Wichita State Shockers

Aftershocks fall in TBT semifinals to Sideline Cancer, vow to return next summer

The idea of former Wichita State basketball players hosting a reunion on the court at Koch Arena and playing for a championship in July was such a tantalizing thought.

So much so that Wichita basketball fans packed Koch Arena this week to shatter The Basketball Tournament attendance records three straight days in a row.

But a championship ending won’t happen for the Aftershocks in their inaugural summer.

Behind a flurry of three-pointers and offensive rebounds, Sideline Cancer, a team with six years of TBT experience, pushed past the Aftershocks 87-79 Saturday afternoon. They will face Marquette’s alumni team, Golden Eagles, in the Wichita regional championship at 3 p.m. Sunday.

“I felt like I went back in time this weekend,” Aftershocks coach Karon Bradley, and former WSU player, said. “I know the guys more than me since they were out there playing. I’ve been around so many different arenas around the country and around the world and there are no fans like Shocker fans. We showed that this weekend.

“We didn’t even know about the TBT as a community a year ago and the city still showed out like they did in the first year.”

Sideline Cancer, with players from colleges such as Southern Louisiana, Santa Clara and Central Michigan, connected on 14 three-pointers and out-rebounded the Aftershocks by 16 that led to a 21-8 advantage in second-chance points.

Cleanthony Early led all scorers with 25 points on just 10 shots, while Shannon Shorter added 17 points and four assists and Wichita native Conner Frankamp scored 16 points.

“They had some really good players, some explosive players,” said Aftershocks guard Clevin Hannah. “They were more experienced than us in the TBT, so I’m sure that played a big part in it. Whenever we made a run, they came up with a shot.”

Chances for a comeback seemed bleak when Remy Abell (20 points) drained a pull-up three to give Sideline Cancer a 79-70 lead with just 44 seconds until the possible start of the Elam Ending.

But the Aftershocks rallied to inspire hope, as Early made a pair of free throws, then Shorter (the lone non-Shocker alumni on the team) forced Sideline Cancer’s Marcus Keane into an over-and-back violation. Early capitalized on the opportunity with a three-point play to trim the deficit to 79-75 before Sideline Cancer called timeout to set the Elam Ending target score at 87.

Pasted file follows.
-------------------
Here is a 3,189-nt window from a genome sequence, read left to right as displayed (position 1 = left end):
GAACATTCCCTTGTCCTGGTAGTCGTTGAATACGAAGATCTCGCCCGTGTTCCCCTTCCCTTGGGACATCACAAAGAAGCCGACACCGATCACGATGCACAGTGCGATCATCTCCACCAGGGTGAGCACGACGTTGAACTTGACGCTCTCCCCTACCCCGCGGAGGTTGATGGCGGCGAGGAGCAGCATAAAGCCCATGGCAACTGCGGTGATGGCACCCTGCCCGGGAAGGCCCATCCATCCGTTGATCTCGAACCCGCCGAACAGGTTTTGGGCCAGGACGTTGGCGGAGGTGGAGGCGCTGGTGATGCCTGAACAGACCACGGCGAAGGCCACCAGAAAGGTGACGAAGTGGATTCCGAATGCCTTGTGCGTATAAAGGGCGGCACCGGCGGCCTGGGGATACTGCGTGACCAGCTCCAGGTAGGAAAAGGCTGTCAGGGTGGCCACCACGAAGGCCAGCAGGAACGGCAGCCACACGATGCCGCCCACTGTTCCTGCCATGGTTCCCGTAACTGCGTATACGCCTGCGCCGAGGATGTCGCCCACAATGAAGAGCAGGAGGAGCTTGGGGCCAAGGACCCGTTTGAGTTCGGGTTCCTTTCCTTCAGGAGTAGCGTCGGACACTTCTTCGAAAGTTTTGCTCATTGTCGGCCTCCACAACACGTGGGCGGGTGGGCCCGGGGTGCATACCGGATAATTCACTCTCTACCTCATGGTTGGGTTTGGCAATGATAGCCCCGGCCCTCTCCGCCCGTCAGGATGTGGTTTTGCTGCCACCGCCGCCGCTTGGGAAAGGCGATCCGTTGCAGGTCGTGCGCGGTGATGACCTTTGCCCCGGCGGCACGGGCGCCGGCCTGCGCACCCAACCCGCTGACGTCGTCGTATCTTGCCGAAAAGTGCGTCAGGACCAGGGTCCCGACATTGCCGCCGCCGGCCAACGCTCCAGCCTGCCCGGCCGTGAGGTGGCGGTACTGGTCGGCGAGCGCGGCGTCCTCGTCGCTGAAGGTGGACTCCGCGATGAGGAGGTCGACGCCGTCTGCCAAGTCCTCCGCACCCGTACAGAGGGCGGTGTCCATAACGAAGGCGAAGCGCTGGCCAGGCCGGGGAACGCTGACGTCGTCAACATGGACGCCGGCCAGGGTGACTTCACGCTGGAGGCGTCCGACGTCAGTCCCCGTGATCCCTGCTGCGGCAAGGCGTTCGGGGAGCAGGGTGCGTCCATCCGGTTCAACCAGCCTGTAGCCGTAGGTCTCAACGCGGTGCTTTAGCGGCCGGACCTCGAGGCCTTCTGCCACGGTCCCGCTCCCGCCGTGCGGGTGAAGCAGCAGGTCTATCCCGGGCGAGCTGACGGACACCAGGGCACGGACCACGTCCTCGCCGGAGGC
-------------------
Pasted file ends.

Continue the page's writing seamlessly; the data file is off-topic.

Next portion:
The Aftershocks had the chance for a stop when Maurice Creek (24 points) missed a three-pointer, but the Aftershocks could not corral the rebound. Given a second chance, Creek made the Aftershocks pay with a jumper.

After Frankamp stole an outlet pass for an easy basket, Sideline Cancer again had the answer with a Keane dagger from distance for an 85-77 lead that closed them to within two points of the target score on just two possessions. Sideline Cancer closed the game out with three possessions, as Devonte Upson made a pair of free throws.

“We didn’t give up, but being on the court I can tell you that it felt like they couldn’t miss,” Aftershocks center Shaquille Morris said.

“They (Sideline Cancer) hit some really tough shots down the stretch, contested shots,” Early said. “They played really well though and they’ve got the cause they’re playing for. I hope they continue to put in work.”

It was a deflating ending, especially after the Aftershocks had rallied from 12 down in the third quarter. After falling behind 68-56 late in the third quarter, the Aftershocks ended the quarter on a 9-1 run capped by a Shorter buzzer-beating three-pointer in the corner.

Frankamp, a Wichita native, had a strange game by his reputation. Usually known as a sharpshooter from distance, Frankamp instead showed off his dribbling skills and dazzled his hometown crowd multiple times with forays in the lane that finished with a basket.

Frankamp finished with 16 points but did not make a single three-pointer. All seven of his baskets were in the lane.

“It definitely seemed like they weren’t giving me any open looks, so I had to get to the lane and made quite a few layups,” Frankamp said. “That’s not really what I’m used to, but I just took what they gave me.”

But the Aftershocks couldn’t overcome their deficit on the three-point line, as they made just 4 of 20 three-pointers. Sideline Cancer made 14 of 31 threes.

After the game, the Aftershocks lingered on the court to show their appreciation for Wichita State fans.

“A lot of us never thought we would play in front of Shocker Nation again, maybe even in the country,” said Garrett Stutz, who plays professionally in Japan. “To have the opportunity to put on a show for the fans and interact with them one more time and give the city of Wichita some basketball in the summer has been something special.”

“This was so emotional for me because I never thought I would play here again,” Hannah said. “To be able to play with guys from different eras, it was an amazing feeling. Even though we lost, I still had fun. I’m looking forward to coming back next year and doing it even better next year.”

That seemed to be the prevailing message from the Aftershocks coaches and players.

“Playing with these guys, there’s nothing better than that,” Morris said. “We’ll be back.”

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